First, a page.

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Detectives Rebecca Faraway (Sarah Beck Mather) and Eli Smith (Andonis Anthony) are attending a crime scene on their patch of greater London. It’s grisly. A man lies supine, mostly rotted away having been left in a damp rat-infested cellar, and surrounded by ritualistic, perhaps even Satanic markings on the floor and wall. It’s not the first such scene Faraway and Smith have witnessed this week, either; they’ve a serial killer on their hands.
Their investigations lead them to the smoothly confident Michael Sweet (Jamie Satterthwaite), a partner at the property development firm who own the site at which the rotted corpse was found. In fact as the bodies mount up, their investigations lead them back to Michael Sweet over and again. He seems unperturbed, though. What he DOES seem, however, is remarkably interested in Faraway. Who is he? What’s he up to? Why his interest in Rebecca?
In addition to the case, Faraway has problems of her own. She is struggling with the sale of her house. a move forced upon her by a messy divorce which also has her on prescription medication. She is also met ceaselessly and by more-or-less everyone – including her own detective partner – with a distressing amount of misogyny. “I really need to get one of those,” leers Smith to a uniformed sergeant with reference to a nearby WPC. “I thought you already had one,” replies the sergeant, looking at Faraway. As the case progresses, Faraway’s grip on reality begins to loosen, and then crumble altogether. Fatigue brought upon by the many stresses each day brings? It would be perfectly understandable were that the case. But is there something else happening here?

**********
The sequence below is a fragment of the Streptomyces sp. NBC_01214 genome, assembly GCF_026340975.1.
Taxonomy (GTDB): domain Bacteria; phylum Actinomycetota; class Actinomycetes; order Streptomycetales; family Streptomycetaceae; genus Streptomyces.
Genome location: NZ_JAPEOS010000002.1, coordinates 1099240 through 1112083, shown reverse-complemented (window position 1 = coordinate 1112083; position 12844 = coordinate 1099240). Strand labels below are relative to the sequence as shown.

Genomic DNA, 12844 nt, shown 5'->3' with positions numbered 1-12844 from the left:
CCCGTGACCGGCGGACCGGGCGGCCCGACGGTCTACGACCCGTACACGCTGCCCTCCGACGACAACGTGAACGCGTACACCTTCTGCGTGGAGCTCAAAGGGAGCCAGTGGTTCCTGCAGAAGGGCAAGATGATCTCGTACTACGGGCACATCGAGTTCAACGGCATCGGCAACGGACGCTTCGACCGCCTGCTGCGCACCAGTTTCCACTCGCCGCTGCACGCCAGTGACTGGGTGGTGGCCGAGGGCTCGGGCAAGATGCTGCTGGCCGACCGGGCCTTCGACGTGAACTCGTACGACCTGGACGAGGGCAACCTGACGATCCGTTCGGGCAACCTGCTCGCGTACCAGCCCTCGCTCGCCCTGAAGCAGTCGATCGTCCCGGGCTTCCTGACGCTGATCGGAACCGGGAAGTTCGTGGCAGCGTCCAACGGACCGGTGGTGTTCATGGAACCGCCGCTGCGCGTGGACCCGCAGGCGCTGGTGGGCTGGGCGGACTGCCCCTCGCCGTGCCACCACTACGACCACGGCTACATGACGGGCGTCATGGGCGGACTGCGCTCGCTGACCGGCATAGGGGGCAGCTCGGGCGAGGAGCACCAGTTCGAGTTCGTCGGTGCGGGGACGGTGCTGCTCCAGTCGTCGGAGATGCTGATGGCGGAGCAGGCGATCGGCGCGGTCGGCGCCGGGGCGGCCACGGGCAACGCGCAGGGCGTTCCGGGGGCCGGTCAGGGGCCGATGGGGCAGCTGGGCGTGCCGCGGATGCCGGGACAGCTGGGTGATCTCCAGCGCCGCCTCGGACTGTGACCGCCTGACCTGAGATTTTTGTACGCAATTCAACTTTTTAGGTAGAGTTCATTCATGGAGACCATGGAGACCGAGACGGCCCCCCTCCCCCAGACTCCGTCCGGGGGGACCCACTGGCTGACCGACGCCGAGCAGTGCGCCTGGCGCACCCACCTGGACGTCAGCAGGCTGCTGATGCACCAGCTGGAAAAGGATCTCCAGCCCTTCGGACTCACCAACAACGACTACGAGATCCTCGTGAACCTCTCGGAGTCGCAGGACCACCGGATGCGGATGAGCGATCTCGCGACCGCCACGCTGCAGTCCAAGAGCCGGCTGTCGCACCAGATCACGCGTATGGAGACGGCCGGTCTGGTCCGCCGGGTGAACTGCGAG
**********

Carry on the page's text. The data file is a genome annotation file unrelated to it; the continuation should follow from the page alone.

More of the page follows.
Charismata, co-written/directed by Tor Mian (The Milky Way) and Andy Collier (for whom Charismata represents a full-length debut in the director’s chair), is a gleefully creepy piece of grand guignol, evoking the style of David Fincher’s Se7en with the dread of a Clive Barker tale.
Sarah Beck Mather imbues the role of Rebecca Faraway with a hard-nosed shell disguising an increasingly justifiable panic which becomes evermore evident as events begin to engulf her. Detective Smith is something of a bigoted dickhead and yet Andonis Anthony succeeds from the off in keeping him relatable and even likeable, a necessary quality as Charismata moves into its final third. The movie is sprinkled sparingly with black humour – having been ribbed by Smith for vomiting at a previous crime scene, a deeply irritated Faraway proceeds to vomit at the crime scene – and, in that spirit, Johnny Vivash provides some welcome respite from the gloom and noir as a put-upon manager whose security firm appears to have been foiled by the serial killer at every turn. For the most part though, directors Mian and Collier ratchet up both the tension and the grue quickly and relentlessly throughout a crisply shot and framed picture. Charismata keeps on smacking away at you, literally up to the final frame.
Now, it’s not perfect. In places, the dialogue feels clunky. “You’re in for a treat.” “Bloody?” “Like a menstruating virgin at a gang-bang.” Also, in one or two areas (not many, but enough), the visual effects are hamstrung somewhat by budgetary limitations. But these are minor distractions really which shouldn’t detract from what is, overall, a wonderfully atmospheric and gruesome horror/thriller. Recommended.